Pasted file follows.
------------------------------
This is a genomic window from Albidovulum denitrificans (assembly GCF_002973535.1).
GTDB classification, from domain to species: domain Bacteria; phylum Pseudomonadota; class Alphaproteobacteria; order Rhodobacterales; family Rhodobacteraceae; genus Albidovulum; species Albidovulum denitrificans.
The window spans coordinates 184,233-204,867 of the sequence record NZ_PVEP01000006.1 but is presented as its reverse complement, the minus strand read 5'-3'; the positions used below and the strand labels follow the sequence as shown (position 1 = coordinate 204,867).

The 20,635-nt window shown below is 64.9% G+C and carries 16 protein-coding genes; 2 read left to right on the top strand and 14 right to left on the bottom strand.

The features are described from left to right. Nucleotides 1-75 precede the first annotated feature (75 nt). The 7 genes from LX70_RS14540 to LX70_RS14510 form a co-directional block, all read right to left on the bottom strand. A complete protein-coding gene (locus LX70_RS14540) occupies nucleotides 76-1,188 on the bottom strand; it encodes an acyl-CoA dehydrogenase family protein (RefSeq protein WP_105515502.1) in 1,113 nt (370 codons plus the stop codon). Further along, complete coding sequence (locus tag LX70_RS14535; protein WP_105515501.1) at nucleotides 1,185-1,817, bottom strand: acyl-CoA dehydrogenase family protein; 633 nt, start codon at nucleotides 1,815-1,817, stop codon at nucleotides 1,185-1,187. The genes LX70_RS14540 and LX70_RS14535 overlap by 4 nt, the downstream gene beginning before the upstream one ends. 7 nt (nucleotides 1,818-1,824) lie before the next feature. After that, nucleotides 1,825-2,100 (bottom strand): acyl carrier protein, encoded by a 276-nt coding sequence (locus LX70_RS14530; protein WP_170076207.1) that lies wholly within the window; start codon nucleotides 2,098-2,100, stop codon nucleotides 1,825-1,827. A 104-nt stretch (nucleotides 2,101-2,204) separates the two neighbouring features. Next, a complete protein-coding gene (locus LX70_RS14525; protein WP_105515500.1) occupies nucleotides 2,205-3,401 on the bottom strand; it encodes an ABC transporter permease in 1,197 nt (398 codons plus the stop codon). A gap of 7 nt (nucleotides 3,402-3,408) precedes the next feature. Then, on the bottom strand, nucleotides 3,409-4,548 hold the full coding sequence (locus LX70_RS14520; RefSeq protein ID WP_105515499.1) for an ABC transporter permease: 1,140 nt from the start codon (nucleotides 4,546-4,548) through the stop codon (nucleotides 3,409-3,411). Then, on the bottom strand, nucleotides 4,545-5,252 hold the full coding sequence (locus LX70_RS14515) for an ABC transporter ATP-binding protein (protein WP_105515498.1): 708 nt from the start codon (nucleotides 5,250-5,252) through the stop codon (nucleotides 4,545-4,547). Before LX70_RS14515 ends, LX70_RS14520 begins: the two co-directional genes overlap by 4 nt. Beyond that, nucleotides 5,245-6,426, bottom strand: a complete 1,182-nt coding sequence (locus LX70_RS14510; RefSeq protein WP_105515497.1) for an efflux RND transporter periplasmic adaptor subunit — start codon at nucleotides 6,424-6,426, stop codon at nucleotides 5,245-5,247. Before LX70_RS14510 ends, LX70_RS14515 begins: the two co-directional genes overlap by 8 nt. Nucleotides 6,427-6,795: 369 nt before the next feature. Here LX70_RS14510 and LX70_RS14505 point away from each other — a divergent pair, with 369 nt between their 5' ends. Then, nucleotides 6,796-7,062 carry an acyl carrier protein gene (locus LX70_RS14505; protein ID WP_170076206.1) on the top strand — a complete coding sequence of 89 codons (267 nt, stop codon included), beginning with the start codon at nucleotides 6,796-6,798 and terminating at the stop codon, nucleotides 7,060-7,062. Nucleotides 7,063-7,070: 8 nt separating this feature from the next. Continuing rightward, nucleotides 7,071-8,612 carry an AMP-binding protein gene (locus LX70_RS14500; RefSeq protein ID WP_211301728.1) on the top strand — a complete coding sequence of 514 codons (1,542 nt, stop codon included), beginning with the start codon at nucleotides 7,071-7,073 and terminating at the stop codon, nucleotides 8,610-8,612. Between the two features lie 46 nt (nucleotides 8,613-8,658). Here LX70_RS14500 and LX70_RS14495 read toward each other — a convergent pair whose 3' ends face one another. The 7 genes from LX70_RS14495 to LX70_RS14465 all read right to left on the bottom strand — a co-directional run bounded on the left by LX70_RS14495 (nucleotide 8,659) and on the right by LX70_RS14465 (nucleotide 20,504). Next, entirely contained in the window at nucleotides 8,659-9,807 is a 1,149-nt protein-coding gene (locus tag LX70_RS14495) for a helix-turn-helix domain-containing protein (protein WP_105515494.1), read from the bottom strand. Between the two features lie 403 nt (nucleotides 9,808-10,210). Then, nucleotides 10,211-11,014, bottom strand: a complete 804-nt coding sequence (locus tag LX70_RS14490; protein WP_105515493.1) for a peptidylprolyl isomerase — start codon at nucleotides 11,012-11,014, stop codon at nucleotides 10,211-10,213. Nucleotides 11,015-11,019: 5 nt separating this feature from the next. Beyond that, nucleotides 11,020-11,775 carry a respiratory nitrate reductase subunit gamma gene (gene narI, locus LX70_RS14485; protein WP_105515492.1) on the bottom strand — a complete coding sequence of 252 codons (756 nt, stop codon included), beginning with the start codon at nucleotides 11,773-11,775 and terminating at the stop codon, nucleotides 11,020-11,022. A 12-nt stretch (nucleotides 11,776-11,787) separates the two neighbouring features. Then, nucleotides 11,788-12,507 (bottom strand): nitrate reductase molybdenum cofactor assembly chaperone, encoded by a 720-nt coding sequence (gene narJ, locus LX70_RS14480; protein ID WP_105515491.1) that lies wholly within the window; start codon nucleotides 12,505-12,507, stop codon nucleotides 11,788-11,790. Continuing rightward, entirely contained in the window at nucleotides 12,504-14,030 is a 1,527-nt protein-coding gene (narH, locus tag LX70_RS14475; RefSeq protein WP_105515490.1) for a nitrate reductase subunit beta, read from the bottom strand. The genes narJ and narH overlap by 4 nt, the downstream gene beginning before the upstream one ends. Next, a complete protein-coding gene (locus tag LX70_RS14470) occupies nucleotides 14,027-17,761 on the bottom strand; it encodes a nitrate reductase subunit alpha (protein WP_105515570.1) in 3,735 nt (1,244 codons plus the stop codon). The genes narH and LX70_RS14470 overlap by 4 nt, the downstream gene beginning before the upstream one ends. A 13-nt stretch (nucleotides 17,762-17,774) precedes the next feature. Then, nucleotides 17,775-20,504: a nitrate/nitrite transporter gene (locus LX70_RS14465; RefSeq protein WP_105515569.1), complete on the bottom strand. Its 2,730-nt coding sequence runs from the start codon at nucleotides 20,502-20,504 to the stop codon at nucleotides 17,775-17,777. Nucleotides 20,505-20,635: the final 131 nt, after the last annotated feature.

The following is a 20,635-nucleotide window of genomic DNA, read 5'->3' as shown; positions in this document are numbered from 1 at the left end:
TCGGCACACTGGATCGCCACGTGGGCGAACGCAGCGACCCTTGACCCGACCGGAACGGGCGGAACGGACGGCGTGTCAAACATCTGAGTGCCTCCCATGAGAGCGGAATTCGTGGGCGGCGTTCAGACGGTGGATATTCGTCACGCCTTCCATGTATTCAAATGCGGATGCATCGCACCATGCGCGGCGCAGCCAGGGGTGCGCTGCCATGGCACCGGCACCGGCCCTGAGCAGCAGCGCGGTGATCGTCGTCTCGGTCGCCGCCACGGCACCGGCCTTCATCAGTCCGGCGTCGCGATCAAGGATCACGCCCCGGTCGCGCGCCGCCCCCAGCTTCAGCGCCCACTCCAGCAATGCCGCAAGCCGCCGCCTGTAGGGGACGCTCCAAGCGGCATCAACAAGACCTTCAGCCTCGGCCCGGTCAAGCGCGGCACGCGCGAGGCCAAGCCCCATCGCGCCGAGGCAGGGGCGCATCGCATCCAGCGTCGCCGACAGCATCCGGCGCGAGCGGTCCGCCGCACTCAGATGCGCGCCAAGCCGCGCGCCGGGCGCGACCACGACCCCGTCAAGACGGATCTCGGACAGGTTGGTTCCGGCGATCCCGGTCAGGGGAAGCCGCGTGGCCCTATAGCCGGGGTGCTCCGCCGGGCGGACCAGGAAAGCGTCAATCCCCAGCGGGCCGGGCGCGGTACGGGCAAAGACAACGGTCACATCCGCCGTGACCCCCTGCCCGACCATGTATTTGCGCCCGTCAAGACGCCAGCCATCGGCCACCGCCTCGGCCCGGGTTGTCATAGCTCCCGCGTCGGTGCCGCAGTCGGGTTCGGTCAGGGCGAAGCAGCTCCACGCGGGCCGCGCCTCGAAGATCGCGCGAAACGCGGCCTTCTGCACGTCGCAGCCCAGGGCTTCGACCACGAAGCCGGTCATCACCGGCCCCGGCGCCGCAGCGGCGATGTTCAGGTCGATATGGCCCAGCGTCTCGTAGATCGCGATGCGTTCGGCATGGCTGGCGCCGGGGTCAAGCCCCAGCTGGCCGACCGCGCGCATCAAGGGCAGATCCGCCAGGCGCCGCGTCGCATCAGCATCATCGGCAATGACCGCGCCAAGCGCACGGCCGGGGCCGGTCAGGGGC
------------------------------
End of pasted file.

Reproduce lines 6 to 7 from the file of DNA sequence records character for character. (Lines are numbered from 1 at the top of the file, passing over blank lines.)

The following is a 20,635-nucleotide window of genomic DNA, read 5'->3' as shown; positions in this document are numbered from 1 at the left end:
TCGGCACACTGGATCGCCACGTGGGCGAACGCAGCGACCCTTGACCCGACCGGAACGGGCGGAACGGACGGCGTGTCAAACATCTGAGTGCCTCCCATGAGAGCGGAATTCGTGGGCGGCGTTCAGACGGTGGATATTCGTCACGCCTTCCATGTATTCAAATGCGGATGCATCGCACCATGCGCGGCGCAGCCAGGGGTGCGCTGCCATGGCACCGGCACCGGCCCTGAGCAGCAGCGCGGTGATCGTCGTCTCGGTCGCCGCCACGGCACCGGCCTTCATCAGTCCGGCGTCGCGATCAAGGATCACGCCCCGGTCGCGCGCCGCCCCCAGCTTCAGCGCCCACTCCAGCAATGCCGCAAGCCGCCGCCTGTAGGGGACGCTCCAAGCGGCATCAACAAGACCTTCAGCCTCGGCCCGGTCAAGCGCGGCACGCGCGAGGCCAAGCCCCATCGCGCCGAGGCAGGGGCGCATCGCATCCAGCGTCGCCGACAGCATCCGGCGCGAGCGGTCCGCCGCACTCAGATGCGCGCCAAGCCGCGCGCCGGGCGCGACCACGACCCCGTCAAGACGGATCTCGGACAGGTTGGTTCCGGCGATCCCGGTCAGGGGAAGCCGCGTGGCCCTATAGCCGGGGTGCTCCGCCGGGCGGACCAGGAAAGCGTCAATCCCCAGCGGGCCGGGCGCGGTACGGGCAAAGACAACGGTCACATCCGCCGTGACCCCCTGCCCGACCATGTATTTGCGCCCGTCAAGACGCCAGCCATCGGCCACCGCCTCGGCCCGGGTTGTCATAGCTCCCGCGTCGGTGCCGCAGTCGGGTTCGGTCAGGGCGAAGCAGCTCCACGCGGGCCGCGCCTCGAAGATCGCGCGAAACGCGGCCTTCTGCACGTCGCAGCCCAGGGCTTCGACCACGAAGCCGGTCATCACCGGCCCCGGCGCCGCAGCGGCGATGTTCAGGTCGATATGGCCCAGCGTCTCGTAGATCGCGATGCGTTCGGCATGGCTGGCGCCGGGGTCAAGCCCCAGCTGGCCGACCGCGCGCATCAAGGGCAGATCCGCCAGGCGCCGCGTCGCATCAGCATCATCGGCAATGACCGCGCCAAGCGCACGGCCGGGGCCGGTCAGGGGC